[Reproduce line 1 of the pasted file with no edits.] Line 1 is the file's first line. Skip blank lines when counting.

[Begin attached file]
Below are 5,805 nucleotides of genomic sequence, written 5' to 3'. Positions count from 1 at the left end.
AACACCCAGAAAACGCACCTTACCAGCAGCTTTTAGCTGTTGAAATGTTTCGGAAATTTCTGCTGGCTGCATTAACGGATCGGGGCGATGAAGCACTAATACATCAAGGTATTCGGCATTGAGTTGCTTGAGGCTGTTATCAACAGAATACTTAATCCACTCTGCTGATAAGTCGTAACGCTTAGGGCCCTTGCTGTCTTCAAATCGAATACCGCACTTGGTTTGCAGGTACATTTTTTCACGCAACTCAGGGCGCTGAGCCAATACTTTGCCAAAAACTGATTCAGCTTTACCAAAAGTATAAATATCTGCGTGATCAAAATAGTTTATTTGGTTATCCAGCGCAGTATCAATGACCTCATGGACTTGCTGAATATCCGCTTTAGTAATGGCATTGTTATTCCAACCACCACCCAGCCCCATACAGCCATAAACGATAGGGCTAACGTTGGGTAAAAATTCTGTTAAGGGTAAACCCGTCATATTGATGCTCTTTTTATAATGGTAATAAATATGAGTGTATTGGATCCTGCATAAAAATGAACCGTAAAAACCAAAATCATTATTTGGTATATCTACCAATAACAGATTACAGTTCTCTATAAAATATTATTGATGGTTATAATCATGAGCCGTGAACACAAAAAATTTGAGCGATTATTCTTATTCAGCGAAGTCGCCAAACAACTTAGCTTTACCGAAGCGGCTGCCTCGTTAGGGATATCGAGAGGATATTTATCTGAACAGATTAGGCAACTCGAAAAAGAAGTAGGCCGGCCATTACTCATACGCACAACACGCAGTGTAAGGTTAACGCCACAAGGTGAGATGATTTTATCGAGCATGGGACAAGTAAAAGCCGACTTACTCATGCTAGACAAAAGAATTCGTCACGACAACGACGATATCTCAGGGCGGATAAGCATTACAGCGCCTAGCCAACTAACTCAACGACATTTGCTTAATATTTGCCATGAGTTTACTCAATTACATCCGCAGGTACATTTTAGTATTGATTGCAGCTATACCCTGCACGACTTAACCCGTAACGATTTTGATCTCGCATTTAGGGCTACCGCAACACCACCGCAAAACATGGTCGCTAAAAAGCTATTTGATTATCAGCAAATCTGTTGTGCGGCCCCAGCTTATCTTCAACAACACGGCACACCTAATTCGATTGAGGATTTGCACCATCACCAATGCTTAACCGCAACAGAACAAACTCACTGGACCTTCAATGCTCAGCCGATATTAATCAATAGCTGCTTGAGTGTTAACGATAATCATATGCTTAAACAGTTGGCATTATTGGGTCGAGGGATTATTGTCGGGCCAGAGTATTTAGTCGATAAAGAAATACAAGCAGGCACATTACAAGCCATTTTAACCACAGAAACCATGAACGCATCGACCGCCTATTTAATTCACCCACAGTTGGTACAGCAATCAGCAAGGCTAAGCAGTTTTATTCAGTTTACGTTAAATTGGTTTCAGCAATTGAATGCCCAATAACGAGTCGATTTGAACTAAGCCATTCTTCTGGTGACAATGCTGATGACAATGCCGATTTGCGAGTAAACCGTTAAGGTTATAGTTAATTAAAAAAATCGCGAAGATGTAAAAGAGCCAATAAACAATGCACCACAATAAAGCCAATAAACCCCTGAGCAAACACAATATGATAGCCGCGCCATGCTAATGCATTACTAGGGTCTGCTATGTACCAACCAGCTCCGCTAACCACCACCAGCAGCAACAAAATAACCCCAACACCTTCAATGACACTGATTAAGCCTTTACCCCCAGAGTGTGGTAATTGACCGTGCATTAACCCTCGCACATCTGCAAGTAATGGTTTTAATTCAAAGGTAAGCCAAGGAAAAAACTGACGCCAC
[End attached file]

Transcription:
Below are 5,805 nucleotides of genomic sequence, written 5' to 3'. Positions count from 1 at the left end.